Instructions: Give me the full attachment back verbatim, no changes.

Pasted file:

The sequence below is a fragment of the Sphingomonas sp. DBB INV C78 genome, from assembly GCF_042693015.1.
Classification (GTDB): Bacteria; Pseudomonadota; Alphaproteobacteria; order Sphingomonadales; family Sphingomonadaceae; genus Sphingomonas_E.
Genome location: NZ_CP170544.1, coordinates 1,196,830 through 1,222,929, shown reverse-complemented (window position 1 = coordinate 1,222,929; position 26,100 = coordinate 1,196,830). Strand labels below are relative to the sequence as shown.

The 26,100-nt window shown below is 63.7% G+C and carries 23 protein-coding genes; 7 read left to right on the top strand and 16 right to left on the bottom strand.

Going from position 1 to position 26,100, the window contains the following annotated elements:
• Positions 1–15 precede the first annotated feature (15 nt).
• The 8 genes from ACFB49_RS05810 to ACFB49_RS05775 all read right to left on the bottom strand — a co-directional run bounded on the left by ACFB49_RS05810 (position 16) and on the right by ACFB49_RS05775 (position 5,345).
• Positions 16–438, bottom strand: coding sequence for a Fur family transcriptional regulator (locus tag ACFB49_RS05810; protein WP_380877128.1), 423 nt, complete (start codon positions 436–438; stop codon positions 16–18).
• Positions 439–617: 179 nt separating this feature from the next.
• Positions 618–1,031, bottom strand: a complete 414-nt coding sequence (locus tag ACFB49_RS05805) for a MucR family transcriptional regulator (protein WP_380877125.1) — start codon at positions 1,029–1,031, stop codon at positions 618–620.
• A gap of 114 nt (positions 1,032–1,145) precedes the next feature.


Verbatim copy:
The sequence below is a fragment of the Sphingomonas sp. DBB INV C78 genome, from assembly GCF_042693015.1.
Classification (GTDB): Bacteria; Pseudomonadota; Alphaproteobacteria; order Sphingomonadales; family Sphingomonadaceae; genus Sphingomonas_E.
Genome location: NZ_CP170544.1, coordinates 1,196,830 through 1,222,929, shown reverse-complemented (window position 1 = coordinate 1,222,929; position 26,100 = coordinate 1,196,830). Strand labels below are relative to the sequence as shown.

The 26,100-nt window shown below is 63.7% G+C and carries 23 protein-coding genes; 7 read left to right on the top strand and 16 right to left on the bottom strand.

Going from position 1 to position 26,100, the window contains the following annotated elements:
• Positions 1–15 precede the first annotated feature (15 nt).
• The 8 genes from ACFB49_RS05810 to ACFB49_RS05775 all read right to left on the bottom strand — a co-directional run bounded on the left by ACFB49_RS05810 (position 16) and on the right by ACFB49_RS05775 (position 5,345).
• Positions 16–438, bottom strand: coding sequence for a Fur family transcriptional regulator (locus tag ACFB49_RS05810; protein WP_380877128.1), 423 nt, complete (start codon positions 436–438; stop codon positions 16–18).
• Positions 439–617: 179 nt separating this feature from the next.
• Positions 618–1,031, bottom strand: a complete 414-nt coding sequence (locus tag ACFB49_RS05805) for a MucR family transcriptional regulator (protein WP_380877125.1) — start codon at positions 1,029–1,031, stop codon at positions 618–620.
• A gap of 114 nt (positions 1,032–1,145) precedes the next feature.